Firefighters Roll Dying Forest Ranger Through the Woods One Last Time

When hospice workers asked firefighters to help fulfill the dying wish of a former forest ranger with multiple sclerosis, they took him on a 3-hour tour of the woods on his gurney

Former forest ranger Edward Reis, 62, had been in hospice care for multiple sclerosis for years, unable to get outdoors, much less in the woods.

Just a couple of weeks before his death, he confessed his dying wish to the chaplain — to get back out into nature, into the forest.

The chaplain got together with Reis’ nurse, at Evergreen Health Hospice in Washington state, and devised a plan to take him on a “walk” in the woods near the ocean.

But they knew they couldn’t get the bed-ridden man there on their own. So they called the Snohomish County Fire Department and asked for help. The firemen didn’t hesitate.

The department sent a medical unit to pick Reis up in a firetruck and took him on a 3-hour tour of Meadowdale Beach Park on the Puget Sound.

Seven firemen, along with the nurse and chaplain, wheeled him down trail after trail on his gurney, “stopping so he could listen to a running brook or gaze at a verdant vista,” ABC News reported.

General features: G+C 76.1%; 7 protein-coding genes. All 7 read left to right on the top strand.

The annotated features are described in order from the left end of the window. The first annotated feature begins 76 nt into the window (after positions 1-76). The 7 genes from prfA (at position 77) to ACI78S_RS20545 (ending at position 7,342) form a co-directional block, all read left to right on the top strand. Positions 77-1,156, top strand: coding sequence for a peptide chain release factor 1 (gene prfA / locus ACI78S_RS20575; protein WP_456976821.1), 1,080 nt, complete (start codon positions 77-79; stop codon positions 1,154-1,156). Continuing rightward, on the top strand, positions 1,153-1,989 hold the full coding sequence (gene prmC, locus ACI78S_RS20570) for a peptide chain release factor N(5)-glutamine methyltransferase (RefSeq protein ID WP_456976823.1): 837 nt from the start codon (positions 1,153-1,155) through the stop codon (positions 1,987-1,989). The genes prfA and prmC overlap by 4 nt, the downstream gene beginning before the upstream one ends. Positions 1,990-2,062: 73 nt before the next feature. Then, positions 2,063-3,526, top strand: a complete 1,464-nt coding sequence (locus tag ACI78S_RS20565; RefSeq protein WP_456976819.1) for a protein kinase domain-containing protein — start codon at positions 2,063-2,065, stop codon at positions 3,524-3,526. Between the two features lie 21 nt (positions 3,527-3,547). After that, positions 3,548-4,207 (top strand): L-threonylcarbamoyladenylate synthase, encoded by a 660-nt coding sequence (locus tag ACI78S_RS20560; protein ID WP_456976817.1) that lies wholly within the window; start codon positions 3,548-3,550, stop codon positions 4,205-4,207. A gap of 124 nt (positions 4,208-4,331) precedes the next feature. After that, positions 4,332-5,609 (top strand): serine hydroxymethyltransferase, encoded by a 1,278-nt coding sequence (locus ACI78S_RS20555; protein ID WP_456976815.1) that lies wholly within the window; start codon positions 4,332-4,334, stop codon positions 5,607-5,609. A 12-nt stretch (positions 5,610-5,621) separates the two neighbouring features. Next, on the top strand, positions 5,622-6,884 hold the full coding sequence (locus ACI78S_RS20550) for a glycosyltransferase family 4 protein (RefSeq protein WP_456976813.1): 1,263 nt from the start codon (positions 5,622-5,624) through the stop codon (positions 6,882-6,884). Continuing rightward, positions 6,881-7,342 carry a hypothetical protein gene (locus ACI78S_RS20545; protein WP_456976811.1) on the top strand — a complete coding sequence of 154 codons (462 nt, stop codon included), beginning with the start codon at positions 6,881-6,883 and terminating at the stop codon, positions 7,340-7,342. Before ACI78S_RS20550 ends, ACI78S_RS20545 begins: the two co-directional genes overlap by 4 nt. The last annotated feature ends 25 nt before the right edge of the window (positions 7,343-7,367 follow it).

The firefighters would occasionally pick a flower of a piece of bark from a cedar tree and hold it near his face so he could breathe in the fragrance of the forest.

“He was just smiling the whole time … saying he was so happy,” his nurse Leigh Gardner said.

Chaplain Curt Huber said he believed the journey into nature was a “spiritual need” for Reis.

When Huber asked Reis where he’d most felt the presence of God, he “lit up” and immediately started talking about the forest.

Firefighter Shane Cooper called the trek “the highlight of his 25-year career.”

The fire department offered the service at no charge and had volunteer firefighters from other stations fill in at their post.